A loaded Norfolk Southern coal train 590 destined for the port of Baltimore passes under this classic Pennsylvania Railroad signal bridge at Summerhill, PA just after midnight on February 20, 2017.
SIGNAL TO THE STARS Twenty-Seven and a half minutes elapse in this collection of four shots layered together as the Pennsy signal bridge at AR (Allegheny Range) stands tall against the backdrop of the swirling night sky and the North Star. This signal stands close to the Pennsylvania Railroad’s summit across the Eastern Continental Divide 2,167 feet above sea level and lets eastbound crews know half the journey over the mountains is complete before they enter Portage Tunnel and into “The Slide” and down the mountain.
H16.8 ROJO EL COLOR DEL AMOR: SHEPHERDSTOWN, WV, My Spanish may be rusty, but this old Norfolk & Western CPL signal sure is. The signal is accented by lighting provided by Sean Hoyden using 2 off camera flashes behind and to the right of me in this roughly 36 second exposure.
H185.0 BUENA VISTA, V A
H40.0 These N&W CPL signals were replaced by Norfolk Southern in April 2012.
DIVERGING APPROACH AT VAUGHN
H16.8 Shepherdstown, WV
H28.1 CHARLES TOWN NIGHTS
An eastbound reaches the Allegheny Summit at Gallitzin, PA with the former tower in the distance.
A northbound approaches the N&W signals at Shepherdstown as their replacements lay on the ground ready for installation as part of the PTC mandate.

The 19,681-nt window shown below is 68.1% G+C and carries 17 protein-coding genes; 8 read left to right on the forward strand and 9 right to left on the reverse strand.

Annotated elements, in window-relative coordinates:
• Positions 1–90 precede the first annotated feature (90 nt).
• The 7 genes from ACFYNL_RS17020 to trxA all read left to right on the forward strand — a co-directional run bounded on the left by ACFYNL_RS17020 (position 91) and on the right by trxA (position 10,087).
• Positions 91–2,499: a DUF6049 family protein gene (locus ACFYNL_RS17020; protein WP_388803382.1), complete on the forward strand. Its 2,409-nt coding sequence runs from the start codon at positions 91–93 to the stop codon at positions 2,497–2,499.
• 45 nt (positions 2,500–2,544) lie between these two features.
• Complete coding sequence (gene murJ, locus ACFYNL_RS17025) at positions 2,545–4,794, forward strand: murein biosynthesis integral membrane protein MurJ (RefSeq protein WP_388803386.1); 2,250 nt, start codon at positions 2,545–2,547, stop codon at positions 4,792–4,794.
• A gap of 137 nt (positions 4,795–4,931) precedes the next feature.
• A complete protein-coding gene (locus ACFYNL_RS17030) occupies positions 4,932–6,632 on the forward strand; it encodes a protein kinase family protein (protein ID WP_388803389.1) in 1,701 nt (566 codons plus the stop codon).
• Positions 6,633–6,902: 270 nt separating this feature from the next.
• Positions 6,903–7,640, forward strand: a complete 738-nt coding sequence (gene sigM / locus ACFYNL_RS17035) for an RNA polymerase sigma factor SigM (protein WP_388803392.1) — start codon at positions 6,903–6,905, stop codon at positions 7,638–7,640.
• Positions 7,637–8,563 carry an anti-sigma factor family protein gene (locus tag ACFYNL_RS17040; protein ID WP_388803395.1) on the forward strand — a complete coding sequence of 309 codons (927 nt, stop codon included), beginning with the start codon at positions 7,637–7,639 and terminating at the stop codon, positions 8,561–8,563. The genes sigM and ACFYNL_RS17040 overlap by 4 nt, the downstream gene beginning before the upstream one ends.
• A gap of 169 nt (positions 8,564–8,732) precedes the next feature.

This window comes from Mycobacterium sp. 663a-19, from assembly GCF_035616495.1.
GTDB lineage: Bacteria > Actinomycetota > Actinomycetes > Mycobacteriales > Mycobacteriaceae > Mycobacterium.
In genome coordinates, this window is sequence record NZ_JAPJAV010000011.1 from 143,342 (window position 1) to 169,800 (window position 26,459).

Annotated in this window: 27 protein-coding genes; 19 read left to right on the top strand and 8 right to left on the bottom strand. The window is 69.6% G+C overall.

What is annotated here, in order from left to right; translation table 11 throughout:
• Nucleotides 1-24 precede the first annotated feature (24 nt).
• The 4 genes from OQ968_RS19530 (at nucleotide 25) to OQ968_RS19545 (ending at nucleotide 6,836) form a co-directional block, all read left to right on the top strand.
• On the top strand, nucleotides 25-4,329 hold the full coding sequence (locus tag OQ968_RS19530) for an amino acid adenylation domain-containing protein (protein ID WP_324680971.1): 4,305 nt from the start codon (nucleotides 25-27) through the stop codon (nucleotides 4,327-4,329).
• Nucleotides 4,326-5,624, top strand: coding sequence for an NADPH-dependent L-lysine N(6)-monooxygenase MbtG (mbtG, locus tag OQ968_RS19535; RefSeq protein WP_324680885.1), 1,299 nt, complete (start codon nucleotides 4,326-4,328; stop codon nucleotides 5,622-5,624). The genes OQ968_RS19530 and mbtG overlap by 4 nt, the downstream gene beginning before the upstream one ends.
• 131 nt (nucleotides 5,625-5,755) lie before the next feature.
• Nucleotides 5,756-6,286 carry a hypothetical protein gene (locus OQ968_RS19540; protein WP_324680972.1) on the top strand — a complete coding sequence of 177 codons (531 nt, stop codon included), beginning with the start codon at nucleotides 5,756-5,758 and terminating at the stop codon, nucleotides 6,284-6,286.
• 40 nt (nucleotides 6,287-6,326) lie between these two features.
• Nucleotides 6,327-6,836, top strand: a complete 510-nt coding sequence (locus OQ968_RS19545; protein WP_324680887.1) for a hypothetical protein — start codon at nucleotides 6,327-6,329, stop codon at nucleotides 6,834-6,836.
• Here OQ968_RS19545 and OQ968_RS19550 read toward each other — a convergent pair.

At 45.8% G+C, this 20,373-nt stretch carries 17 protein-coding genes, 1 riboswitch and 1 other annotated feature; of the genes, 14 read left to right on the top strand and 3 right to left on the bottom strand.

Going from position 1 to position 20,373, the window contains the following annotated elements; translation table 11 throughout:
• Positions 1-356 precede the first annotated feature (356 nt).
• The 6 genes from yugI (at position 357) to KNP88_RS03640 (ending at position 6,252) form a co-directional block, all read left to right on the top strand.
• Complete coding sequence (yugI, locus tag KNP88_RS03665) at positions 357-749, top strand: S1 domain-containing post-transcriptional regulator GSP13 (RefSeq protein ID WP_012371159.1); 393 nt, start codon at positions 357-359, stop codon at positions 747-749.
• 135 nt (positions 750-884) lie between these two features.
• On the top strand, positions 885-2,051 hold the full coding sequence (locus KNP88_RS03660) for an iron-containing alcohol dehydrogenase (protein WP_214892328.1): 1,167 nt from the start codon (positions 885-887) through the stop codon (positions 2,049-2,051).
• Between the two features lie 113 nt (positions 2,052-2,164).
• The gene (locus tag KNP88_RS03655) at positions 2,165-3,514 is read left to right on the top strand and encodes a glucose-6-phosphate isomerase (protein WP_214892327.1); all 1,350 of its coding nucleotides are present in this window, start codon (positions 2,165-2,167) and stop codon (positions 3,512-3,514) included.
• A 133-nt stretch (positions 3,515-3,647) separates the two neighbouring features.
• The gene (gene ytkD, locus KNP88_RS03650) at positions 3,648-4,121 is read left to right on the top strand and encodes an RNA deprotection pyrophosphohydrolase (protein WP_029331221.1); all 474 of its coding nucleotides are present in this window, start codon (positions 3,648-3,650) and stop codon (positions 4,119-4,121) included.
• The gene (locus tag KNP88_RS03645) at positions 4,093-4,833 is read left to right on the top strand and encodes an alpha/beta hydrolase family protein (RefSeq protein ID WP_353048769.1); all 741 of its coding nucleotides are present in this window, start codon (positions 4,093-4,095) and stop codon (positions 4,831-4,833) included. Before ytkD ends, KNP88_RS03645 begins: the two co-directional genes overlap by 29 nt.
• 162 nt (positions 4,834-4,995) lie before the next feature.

CAROTHERS STREAKING: A westbound lights up B&O in April, 2011
H40.0 DOWNTOWN BERRYVILLE: A southbound approaches downtown Berryville, VA. The signals were taken down 2 weeks after this photo was taken on Easter evening 2012.
MAGNOLIA RECONSTRUCTED: Looking east and the B&O CPL’s don’t have much time but in order to build a new crossover, the west bound signal mast will be removed in order to make room. Hence the replacement CPL’S on the modern masts.
H82.5 15T reaches the summit of the grade between Front Royal and Shenandoah, VA at “Summit”: where Vaughn Summit Road crosses just north of the interlocking for the siding. on Norfolk Southern’s H Line in the Shenandoah Valley.
H 218.0 GOOD MORNING FROM ELLIS RUN
CANNON’S NIGHT LIGHTS: Standing guard on the former Pennsylvania Railroad Pittsburgh Line west of Harrisburg is this signal bridge at Duncannon. An eastbound approaches on track 2 as a westbound, on track 1 awaits to continue on and activates the position light signals.
END OF AN ERA: The Capitol Limited has been a fixture on this line minus 10 years since 1923. Also a fixture on this former Baltimore and Ohio Railroad mainline are it’s color position signals. This week marks the end of an era for the Cumberland Sub as these signals come down. These long standing symbols of railroading will no longer carry the call of “Amtrak 29, west on one (or in this case two), clear Dry Wall.”
PORT ROYAL PRR SIGNALS
SOMETHING DIFFERENT: westbound empty hoppers lit up under the Dry Wall signals. Totally by accident as the red is from the tail lights of a truck and the blue from the led lantern I used.
H82.5 A night time variation of a photo previously taken. Using my head lamp for accentuation.
Goodnight FRED: Cherry Run, WV
FOGGY CLEARANCE: A quiet night along Norfolk Southern’s Middle Division of the Pittsburgh Line is on break as an eastbound approaches the block from the west and lights up the PRR position Light signals and a westbound intermodal train prepares to round the curve illuminating the fog and tracks ahead silhouetting the mast signal.
PAW PAW, WV: The west portal of Carothers Tunnel sits in the distance and an east bound train streaks by in this long exposure taken in the roughly 2 minutes it took for the train to pass as you see it’s end of train device flash.
H22.7 A Southbound on the H Line approaches the N&W CPL signals as a vehicle passes on an adjacent road lighting up the B&O interchange tracks in the foreground.